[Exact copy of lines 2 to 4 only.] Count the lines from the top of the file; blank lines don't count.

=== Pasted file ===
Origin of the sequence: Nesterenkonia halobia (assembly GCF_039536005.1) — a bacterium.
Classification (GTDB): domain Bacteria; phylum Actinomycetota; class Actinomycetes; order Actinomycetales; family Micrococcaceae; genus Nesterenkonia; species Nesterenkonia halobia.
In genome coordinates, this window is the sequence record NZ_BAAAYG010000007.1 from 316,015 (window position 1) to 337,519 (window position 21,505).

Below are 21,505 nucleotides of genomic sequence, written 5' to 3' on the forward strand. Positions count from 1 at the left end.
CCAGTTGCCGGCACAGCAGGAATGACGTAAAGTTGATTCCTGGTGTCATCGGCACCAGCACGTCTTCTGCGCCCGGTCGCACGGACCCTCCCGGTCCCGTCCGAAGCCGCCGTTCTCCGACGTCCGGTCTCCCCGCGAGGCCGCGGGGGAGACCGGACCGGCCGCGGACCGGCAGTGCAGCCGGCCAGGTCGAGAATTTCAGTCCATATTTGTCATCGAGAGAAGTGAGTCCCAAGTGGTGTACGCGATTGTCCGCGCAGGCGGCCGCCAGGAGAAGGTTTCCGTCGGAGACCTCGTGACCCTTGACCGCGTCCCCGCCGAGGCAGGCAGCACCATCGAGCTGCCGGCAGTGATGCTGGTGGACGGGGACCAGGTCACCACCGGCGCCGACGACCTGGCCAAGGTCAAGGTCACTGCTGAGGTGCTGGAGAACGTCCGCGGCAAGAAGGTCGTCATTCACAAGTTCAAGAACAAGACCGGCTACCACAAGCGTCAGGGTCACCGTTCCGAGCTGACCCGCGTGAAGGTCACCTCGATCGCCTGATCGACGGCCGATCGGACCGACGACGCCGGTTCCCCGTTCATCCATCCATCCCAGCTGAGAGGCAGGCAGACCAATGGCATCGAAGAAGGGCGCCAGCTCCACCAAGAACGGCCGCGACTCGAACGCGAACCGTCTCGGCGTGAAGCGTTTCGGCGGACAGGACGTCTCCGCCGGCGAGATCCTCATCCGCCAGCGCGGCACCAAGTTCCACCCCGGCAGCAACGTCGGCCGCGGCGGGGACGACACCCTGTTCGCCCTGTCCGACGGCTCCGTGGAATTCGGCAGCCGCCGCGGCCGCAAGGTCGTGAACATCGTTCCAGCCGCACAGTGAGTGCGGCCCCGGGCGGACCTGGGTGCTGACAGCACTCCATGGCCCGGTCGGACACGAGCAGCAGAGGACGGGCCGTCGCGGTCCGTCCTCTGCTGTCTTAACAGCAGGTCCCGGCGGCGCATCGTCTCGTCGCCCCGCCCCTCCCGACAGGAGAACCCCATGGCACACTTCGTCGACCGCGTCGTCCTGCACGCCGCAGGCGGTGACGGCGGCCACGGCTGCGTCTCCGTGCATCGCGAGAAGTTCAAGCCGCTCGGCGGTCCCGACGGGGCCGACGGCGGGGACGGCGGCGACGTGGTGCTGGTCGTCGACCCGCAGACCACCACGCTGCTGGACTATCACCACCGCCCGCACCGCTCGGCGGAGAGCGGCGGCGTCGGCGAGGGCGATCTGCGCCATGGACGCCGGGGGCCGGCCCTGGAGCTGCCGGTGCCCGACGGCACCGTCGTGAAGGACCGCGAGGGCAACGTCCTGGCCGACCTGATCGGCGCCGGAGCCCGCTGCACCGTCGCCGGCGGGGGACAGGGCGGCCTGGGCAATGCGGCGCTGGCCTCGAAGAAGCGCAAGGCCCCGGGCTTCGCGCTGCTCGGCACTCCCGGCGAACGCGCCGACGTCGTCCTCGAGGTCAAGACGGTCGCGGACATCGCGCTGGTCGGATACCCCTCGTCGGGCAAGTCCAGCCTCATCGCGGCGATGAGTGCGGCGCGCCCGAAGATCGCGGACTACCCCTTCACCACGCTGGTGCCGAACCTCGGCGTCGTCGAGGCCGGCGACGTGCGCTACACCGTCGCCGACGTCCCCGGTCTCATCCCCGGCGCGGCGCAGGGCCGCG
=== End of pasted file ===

Classification (GTDB): domain Bacteria; phylum Actinomycetota; class Actinomycetes; order Actinomycetales; family Micrococcaceae; genus Nesterenkonia; species Nesterenkonia halobia.
In genome coordinates, this window is the sequence record NZ_BAAAYG010000007.1 from 316,015 (window position 1) to 337,519 (window position 21,505).

Below are 21,505 nucleotides of genomic sequence, written 5' to 3' on the forward strand. Positions count from 1 at the left end.